The president of the Swedish Association of Midwives. Mia Ahlberg, says it is important that ADF’s role in this case is becoming known in Sweden. In January 2017, when the case opened in the Labour Court, she told Radio Sweden: “I have been discussing this a lot and people think that ‘well, she is just alone, it is just one midwife fighting, it is like the small one against the big one’. But this is not the case. This is a global, very strong, well-funded organisation that is trying to get their message though in different countries in different ways. And it is very, very important that this gets out, so you know what is behind it, so you know who you are fighting against,” she said.

Indeed, this group’s anti-abortion tactics in the USA are being repeated in Sweden – to tie up the courts with suits that are not supported in national law, for the publicity and the nuisance value, and to tie up and wear down the pro-choice movement in opposing them. Thus, it is less well-known that in 2015, another Swedish midwife also sued her health authority after she was denied employment when she said she would not carry out abortions. She too was represented by the same lawyers as the midwife in the current case, and she too was supported by ADF.

This case is said to be an important piece of the ADF’s anti-abortion lobbying activity in Europe, as their aim is to influence European abortion law. They say they are prepared to go all the way up to the European Court of Human Rights. One can only hope that the Swedish courts will soon deny them the right of appeal, to stop this dragging on.

The arguments for her case

Using human rights language, the midwife’s lawyers have argued that the European Union and Europe’s main human rights watchdog, the Council of Europe, call for “freedom of conscience for healthcare professionals” concerning abortions. And that Sweden’s neighbours, Norway and Denmark, have specific clauses allowing this in their healthcare systems. Abortions are only “a very limited part of the work” of a Swedish midwife, the lawyers claim. It seems her unwillingness to provide contraception is being left out of their arguments, however, at least in the media reports.

Article 9 of the European Convention on Human Rights, which is part of Swedish law, has also been cited by her lawyers, as requiring states to safeguard “freedom of thought, conscience and religion”. However, this Convention also allows for restrictions on this right, in certain cases, including “for the protection of health” of other citizens.

Moreover, the only two reasons why conscientious objection exists in the laws of many countries as regards abortion is because a) abortion is considered “controversial”, a label the anti-abortion movement works hard to promote and maintain, and b) because abortion is in the criminal law and therefore has a different status. No other form of health care provision includes the right of conscientious objection.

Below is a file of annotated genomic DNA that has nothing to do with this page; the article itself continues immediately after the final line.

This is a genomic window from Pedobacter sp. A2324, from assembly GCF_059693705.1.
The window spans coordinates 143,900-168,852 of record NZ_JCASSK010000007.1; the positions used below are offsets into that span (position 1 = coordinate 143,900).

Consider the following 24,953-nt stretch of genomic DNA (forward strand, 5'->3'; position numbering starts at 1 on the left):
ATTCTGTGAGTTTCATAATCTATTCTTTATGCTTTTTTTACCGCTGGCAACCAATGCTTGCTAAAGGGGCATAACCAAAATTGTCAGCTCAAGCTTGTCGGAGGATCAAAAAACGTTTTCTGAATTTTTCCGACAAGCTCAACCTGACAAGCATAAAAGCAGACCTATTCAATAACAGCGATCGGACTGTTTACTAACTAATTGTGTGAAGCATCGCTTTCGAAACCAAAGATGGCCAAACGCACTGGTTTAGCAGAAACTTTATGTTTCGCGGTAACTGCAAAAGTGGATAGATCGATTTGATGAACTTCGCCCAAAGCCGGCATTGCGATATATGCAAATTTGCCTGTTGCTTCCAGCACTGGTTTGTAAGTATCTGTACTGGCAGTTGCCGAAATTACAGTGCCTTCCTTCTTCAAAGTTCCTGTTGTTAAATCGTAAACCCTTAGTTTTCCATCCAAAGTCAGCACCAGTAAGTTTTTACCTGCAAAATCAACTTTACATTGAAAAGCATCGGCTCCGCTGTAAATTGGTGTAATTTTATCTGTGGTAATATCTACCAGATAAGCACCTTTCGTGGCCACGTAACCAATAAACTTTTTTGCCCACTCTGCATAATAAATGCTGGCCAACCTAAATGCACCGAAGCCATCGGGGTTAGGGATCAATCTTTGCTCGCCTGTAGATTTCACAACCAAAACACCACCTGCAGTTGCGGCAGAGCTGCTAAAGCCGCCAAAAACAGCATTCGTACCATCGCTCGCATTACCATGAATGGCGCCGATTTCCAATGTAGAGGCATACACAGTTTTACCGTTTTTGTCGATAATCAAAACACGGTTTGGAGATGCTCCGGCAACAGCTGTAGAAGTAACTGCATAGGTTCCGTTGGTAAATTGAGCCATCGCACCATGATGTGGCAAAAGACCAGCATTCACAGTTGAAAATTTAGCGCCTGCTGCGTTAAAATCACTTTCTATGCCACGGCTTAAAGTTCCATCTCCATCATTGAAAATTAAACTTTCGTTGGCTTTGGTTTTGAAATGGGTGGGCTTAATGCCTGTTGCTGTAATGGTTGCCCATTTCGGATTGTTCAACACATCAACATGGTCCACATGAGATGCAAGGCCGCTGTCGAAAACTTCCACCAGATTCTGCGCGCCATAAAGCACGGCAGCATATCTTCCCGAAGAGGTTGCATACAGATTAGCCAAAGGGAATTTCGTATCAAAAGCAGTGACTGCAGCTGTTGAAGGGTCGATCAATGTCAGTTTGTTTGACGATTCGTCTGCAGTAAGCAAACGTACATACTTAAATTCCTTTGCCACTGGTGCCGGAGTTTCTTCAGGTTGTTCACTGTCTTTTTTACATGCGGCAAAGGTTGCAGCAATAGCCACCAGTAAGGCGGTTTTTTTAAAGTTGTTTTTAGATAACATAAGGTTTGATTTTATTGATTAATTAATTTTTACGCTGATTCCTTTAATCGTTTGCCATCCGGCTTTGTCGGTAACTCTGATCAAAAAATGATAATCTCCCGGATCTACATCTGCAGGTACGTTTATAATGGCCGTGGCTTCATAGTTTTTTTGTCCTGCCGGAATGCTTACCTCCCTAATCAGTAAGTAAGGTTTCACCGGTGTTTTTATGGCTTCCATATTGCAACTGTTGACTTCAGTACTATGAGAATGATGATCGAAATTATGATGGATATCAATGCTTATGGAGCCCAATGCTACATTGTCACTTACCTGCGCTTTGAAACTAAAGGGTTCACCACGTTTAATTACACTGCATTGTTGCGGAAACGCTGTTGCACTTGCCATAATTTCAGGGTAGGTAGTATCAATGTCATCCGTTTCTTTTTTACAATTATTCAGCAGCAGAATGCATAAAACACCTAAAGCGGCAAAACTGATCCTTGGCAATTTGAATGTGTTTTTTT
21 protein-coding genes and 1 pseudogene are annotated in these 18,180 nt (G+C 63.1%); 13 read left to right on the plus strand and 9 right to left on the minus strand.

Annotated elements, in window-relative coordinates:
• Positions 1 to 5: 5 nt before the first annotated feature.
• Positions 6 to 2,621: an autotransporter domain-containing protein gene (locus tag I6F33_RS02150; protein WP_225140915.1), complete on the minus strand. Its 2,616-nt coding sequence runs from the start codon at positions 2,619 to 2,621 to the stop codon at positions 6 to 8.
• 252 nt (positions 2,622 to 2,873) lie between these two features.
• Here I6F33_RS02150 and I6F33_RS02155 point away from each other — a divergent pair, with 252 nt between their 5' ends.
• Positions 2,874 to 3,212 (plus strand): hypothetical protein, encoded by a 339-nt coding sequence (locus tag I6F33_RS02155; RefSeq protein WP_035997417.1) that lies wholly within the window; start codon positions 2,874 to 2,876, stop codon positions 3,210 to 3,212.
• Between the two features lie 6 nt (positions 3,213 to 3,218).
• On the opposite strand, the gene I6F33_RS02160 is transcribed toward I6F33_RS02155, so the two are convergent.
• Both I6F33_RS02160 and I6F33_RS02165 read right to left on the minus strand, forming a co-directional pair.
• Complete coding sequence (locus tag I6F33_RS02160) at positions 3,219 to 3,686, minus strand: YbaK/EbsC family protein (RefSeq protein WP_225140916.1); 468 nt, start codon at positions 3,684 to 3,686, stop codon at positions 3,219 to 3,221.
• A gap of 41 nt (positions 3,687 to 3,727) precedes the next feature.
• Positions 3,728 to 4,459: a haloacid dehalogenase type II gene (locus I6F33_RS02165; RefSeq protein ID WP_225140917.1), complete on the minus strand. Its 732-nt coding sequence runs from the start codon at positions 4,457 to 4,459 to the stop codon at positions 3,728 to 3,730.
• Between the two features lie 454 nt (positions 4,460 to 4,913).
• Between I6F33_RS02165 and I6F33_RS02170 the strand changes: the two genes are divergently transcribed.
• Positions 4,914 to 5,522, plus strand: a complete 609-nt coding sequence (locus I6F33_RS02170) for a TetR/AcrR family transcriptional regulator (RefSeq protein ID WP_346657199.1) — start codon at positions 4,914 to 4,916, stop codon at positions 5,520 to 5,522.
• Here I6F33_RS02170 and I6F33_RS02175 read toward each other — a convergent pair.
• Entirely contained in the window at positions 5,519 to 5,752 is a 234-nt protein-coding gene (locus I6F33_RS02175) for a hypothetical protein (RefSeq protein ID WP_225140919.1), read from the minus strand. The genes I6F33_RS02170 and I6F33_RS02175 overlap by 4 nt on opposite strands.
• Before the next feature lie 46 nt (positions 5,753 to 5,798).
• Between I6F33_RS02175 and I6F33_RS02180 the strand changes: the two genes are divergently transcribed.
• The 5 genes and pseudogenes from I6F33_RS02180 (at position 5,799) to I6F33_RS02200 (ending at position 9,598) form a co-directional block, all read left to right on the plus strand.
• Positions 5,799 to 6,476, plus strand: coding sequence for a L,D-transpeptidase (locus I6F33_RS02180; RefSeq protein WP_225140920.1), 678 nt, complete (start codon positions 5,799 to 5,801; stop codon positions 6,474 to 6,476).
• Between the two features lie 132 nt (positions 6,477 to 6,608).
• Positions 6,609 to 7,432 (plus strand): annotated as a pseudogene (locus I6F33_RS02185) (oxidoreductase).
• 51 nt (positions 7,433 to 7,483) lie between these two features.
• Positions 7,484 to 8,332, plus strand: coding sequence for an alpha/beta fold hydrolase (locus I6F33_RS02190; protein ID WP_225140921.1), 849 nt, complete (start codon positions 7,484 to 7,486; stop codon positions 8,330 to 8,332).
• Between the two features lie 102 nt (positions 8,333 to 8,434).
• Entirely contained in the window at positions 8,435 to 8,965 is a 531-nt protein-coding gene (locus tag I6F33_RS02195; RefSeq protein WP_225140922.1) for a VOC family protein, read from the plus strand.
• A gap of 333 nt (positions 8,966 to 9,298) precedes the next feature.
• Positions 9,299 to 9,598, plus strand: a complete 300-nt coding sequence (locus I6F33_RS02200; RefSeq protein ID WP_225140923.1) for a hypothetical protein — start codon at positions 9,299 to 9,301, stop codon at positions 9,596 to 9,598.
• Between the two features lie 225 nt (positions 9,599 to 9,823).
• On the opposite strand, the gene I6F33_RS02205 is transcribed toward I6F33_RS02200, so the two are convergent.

The anti-abortion movement’s addition of the right to object to providing contraception, which in most countries is neither controversial nor covered by the criminal law, has failed to gain any legal traction, even in the USA – where they then changed their tactic to trying to remove contraception from the list of services covered by government-funded health insurance.

The arguments against her case

Sweden’s policy on abortion follows the principle that “the needs of the patient always come first”, Mia Ahlberg explained to the BBC. The key point is that the midwife has a choice – she can always choose another profession – but in many cases a woman having an abortion could not choose to become pregnant. She argues that the case is about women’s rights, women’s human rights and women’s access to good, safe healthcare.

What about the freedom of conscience argument? If the midwife were to win, she said, it could have a big impact on Swedish healthcare: “For example, a nurse who is a Jehovah’s Witness might refuse to perform a blood transfusion.” Swedish midwives’ training includes abortion procedures and after-care. “It’s part of our professional competence – so the employer has a right to say ‘you cannot work here’… Swedish midwives today do abortions quite independently in some units.” Although Sweden does not have enough midwives, she says, that is not a reason to make an exception for one midwife, stressing that women’s rights and the integrity of midwifery are at stake and must be defended.

In effect, what she is saying is that the anti-abortion argument is always the same argument, dressed in different clothing. It not only puts the fetus first but also puts the objecting midwife first. It is just another way of saying that the woman and her needs and rights do not come first and do not take precedence over every other competing claim.

SOURCES: BBC News, 26 January 2017 ; Radio Sweden, 24 January 2017 ; LOGO

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Source: International Campaign for Women's Right to Safe Abortion: http://www.safeabortionwomensright.org/sweden-where-conscientious-objection-to-abortion-is-not-recognised-in-law/